FIG. 8 shows a side view of an adjusting nut of the apparatus of FIGS. 1 and 2,

FIG. 9 shows a stabilizing strap for the apparatus of FIGS. 1 and 2,

FIGS. 10A and 10B show a further embodiment of a stabilizing strap of the apparatus of FIGS. 1 and 2,

FIG. 11 shows a section of a lamina hook for the apparatus of FIGS. 1 and 2,

FIG. 12 shows a plain view of the hook of FIG. 11,

FIG. 13 shows a side view of a further embodiment of a pedicle screw for an apparatus according to the invention,

FIG. 14 shows a side view of the pedicle screw of FIG. 13 turned about 90°,

FIG. 15 shows a side view partly in section of a further embodiment of a pedicle screw for an apparatus according to the invention and

FIG. 16 shows a side view of the pedicle screw of FIG. 15 turned around 90°.

DETAILED DESCRIPTION OF THE PREFERRED EMBODIMENTS

FIG. 1 shows a bent spine portion 10 wherein the individual vertebras shall be distracted by means of a distracting system 12. The system comprises a relatively stiff threaded rod 14 having a diameter of 6 to 9 mm, preferably 7 to 8 mm. It cooperates with an individual pedicle screw 16 screwed in the vertebras. Details of the screws are shown in the following figures. The threaded rod 14 is received in slots of the pedicle screw heads 16 and a plurality of adjusting nuts 18 is disposed on the rod 14, at least one nut each for a pedicle screw 16. Stabilizing latches 20 cooperate with the pedicle screws, which latches include a hole 22 in a distance from the pedicle screw to receive a spongiose screw screwed in the vertebra. By means of the adjusting nut 18 the vertebrae of the portion 10 may be thus adjusted to accomplish a distraction.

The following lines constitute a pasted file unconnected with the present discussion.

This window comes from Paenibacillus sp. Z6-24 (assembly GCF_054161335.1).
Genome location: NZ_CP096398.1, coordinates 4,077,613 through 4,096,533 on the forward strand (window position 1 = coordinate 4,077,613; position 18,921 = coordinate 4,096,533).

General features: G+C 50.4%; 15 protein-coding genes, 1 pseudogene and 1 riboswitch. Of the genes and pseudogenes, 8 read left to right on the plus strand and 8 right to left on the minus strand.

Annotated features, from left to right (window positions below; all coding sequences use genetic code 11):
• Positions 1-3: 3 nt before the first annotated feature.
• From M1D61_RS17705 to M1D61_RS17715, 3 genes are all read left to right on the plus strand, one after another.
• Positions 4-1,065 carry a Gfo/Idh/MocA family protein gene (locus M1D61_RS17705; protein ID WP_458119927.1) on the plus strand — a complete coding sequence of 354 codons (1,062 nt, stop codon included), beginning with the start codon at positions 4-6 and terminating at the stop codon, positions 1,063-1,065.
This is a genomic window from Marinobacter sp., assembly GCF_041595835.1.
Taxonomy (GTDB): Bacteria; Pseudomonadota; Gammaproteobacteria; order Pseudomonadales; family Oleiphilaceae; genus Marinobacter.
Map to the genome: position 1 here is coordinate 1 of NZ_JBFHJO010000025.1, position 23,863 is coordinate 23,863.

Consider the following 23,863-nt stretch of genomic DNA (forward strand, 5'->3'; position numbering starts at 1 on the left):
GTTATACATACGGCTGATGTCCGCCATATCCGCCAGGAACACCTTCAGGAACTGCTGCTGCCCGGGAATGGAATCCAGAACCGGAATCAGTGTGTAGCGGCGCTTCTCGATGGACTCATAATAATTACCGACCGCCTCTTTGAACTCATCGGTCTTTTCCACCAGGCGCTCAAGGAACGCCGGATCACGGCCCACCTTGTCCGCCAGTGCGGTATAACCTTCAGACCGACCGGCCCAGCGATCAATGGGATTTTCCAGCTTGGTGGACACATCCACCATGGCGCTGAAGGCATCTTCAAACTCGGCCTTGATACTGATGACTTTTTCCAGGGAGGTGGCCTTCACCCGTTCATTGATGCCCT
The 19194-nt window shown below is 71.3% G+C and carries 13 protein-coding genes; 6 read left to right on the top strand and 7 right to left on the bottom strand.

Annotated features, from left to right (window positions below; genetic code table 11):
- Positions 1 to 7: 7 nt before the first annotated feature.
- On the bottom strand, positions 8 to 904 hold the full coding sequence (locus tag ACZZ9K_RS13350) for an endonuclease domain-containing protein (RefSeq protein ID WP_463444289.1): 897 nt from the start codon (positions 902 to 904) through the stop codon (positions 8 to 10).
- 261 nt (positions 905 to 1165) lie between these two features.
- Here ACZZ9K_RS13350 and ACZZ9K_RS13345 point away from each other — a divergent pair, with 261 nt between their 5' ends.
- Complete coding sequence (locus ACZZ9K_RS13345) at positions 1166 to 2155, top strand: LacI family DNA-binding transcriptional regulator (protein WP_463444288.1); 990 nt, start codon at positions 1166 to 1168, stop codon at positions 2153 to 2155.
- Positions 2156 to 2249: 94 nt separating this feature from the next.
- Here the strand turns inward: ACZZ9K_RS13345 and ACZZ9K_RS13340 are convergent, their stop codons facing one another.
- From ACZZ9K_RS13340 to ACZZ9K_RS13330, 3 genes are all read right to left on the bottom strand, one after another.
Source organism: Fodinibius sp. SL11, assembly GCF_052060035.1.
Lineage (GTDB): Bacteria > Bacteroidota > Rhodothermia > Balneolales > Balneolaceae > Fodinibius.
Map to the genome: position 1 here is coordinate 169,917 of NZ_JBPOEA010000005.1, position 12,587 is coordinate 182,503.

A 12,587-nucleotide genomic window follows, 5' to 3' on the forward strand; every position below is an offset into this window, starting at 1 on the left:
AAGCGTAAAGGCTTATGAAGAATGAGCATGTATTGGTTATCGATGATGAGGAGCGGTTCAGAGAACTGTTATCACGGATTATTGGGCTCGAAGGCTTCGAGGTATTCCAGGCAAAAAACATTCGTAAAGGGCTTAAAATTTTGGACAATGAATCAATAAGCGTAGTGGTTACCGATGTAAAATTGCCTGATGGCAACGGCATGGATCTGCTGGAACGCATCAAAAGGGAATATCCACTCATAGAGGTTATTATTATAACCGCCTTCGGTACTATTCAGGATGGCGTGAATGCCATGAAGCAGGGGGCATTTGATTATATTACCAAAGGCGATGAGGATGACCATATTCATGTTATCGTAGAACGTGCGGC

The spine portion 30 shown in FIG. 2 comprises a compressing means including components identical with those shown in the system 12 so that identical components carry identical reference numerals. To reduce the bending of the spine portion 30 a tension force must be exerted on the vertebras to straighten the bent threaded rod 14. This is accomplished by adjusting the individual pedicle screws 16 as described in FIG. 1. In the following the components of the system referred to are described in more detail.